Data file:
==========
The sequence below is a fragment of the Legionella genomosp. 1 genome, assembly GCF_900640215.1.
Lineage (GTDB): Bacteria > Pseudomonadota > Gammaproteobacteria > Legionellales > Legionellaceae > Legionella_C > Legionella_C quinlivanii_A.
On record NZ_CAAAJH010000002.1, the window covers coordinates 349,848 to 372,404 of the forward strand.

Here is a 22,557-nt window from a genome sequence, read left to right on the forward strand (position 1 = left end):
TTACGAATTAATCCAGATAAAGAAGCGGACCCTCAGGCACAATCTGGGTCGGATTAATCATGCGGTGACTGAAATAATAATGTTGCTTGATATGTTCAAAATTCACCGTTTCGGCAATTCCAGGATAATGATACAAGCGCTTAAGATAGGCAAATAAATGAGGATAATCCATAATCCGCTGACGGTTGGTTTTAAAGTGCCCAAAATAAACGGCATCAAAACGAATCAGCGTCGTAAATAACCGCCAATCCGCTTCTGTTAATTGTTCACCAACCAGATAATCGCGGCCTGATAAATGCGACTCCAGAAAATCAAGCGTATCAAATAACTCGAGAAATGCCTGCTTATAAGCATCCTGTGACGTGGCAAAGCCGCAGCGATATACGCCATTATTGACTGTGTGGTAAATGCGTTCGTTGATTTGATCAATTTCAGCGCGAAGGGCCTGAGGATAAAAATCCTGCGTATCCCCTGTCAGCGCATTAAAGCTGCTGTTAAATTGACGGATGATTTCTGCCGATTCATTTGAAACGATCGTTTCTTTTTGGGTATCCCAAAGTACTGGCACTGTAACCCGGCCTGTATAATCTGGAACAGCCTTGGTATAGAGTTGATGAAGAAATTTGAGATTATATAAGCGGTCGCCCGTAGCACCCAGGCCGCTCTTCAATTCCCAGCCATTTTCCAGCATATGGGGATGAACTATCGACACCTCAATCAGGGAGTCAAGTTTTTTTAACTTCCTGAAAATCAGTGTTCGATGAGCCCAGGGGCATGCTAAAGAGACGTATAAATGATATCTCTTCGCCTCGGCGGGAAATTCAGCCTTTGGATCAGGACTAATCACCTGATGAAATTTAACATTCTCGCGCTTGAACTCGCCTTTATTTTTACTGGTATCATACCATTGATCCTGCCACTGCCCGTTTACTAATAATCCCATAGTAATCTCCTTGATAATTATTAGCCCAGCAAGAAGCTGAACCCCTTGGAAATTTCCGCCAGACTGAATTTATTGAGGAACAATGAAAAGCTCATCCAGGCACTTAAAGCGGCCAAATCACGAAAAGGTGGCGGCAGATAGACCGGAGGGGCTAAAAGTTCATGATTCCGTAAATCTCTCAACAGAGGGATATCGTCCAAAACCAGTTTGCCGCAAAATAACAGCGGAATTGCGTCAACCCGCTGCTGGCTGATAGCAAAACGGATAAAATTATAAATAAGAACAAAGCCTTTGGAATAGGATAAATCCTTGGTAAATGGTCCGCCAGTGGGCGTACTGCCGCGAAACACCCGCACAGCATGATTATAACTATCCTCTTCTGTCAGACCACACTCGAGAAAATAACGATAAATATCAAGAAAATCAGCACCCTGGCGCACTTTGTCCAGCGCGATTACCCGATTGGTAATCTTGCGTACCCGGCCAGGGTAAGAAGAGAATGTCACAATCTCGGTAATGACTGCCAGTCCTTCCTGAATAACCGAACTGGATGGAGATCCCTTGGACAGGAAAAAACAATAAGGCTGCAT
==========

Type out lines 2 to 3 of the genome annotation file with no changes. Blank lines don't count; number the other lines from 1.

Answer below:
Lineage (GTDB): Bacteria > Pseudomonadota > Gammaproteobacteria > Legionellales > Legionellaceae > Legionella_C > Legionella_C quinlivanii_A.
On record NZ_CAAAJH010000002.1, the window covers coordinates 349,848 to 372,404 of the forward strand.